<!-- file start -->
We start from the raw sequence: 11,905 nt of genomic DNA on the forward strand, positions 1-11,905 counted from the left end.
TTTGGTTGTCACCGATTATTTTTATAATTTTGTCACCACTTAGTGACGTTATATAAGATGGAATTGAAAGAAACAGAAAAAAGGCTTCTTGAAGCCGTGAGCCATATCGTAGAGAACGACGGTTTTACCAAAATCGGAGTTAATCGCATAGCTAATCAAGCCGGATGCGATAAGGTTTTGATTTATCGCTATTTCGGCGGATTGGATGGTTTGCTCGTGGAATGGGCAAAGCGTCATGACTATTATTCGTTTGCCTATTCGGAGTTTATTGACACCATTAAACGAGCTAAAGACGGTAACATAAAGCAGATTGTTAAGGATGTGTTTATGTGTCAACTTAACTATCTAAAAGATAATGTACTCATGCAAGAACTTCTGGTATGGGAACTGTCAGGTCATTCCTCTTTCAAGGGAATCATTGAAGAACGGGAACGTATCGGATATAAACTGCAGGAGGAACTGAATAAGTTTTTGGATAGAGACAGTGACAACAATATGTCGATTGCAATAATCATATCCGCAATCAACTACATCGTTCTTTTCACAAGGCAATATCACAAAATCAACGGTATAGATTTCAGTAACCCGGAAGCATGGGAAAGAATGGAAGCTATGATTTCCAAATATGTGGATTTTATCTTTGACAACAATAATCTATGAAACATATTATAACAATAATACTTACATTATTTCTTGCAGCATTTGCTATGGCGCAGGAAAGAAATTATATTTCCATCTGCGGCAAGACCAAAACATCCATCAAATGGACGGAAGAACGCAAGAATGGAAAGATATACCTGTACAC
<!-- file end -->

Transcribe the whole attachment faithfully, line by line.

We start from the raw sequence: 11,905 nt of genomic DNA on the forward strand, positions 1-11,905 counted from the left end.
TTTGGTTGTCACCGATTATTTTTATAATTTTGTCACCACTTAGTGACGTTATATAAGATGGAATTGAAAGAAACAGAAAAAAGGCTTCTTGAAGCCGTGAGCCATATCGTAGAGAACGACGGTTTTACCAAAATCGGAGTTAATCGCATAGCTAATCAAGCCGGATGCGATAAGGTTTTGATTTATCGCTATTTCGGCGGATTGGATGGTTTGCTCGTGGAATGGGCAAAGCGTCATGACTATTATTCGTTTGCCTATTCGGAGTTTATTGACACCATTAAACGAGCTAAAGACGGTAACATAAAGCAGATTGTTAAGGATGTGTTTATGTGTCAACTTAACTATCTAAAAGATAATGTACTCATGCAAGAACTTCTGGTATGGGAACTGTCAGGTCATTCCTCTTTCAAGGGAATCATTGAAGAACGGGAACGTATCGGATATAAACTGCAGGAGGAACTGAATAAGTTTTTGGATAGAGACAGTGACAACAATATGTCGATTGCAATAATCATATCCGCAATCAACTACATCGTTCTTTTCACAAGGCAATATCACAAAATCAACGGTATAGATTTCAGTAACCCGGAAGCATGGGAAAGAATGGAAGCTATGATTTCCAAATATGTGGATTTTATCTTTGACAACAATAATCTATGAAACATATTATAACAATAATACTTACATTATTTCTTGCAGCATTTGCTATGGCGCAGGAAAGAAATTATATTTCCATCTGCGGCAAGACCAAAACATCCATCAAATGGACGGAAGAACGCAAGAATGGAAAGATATACCTGTACAC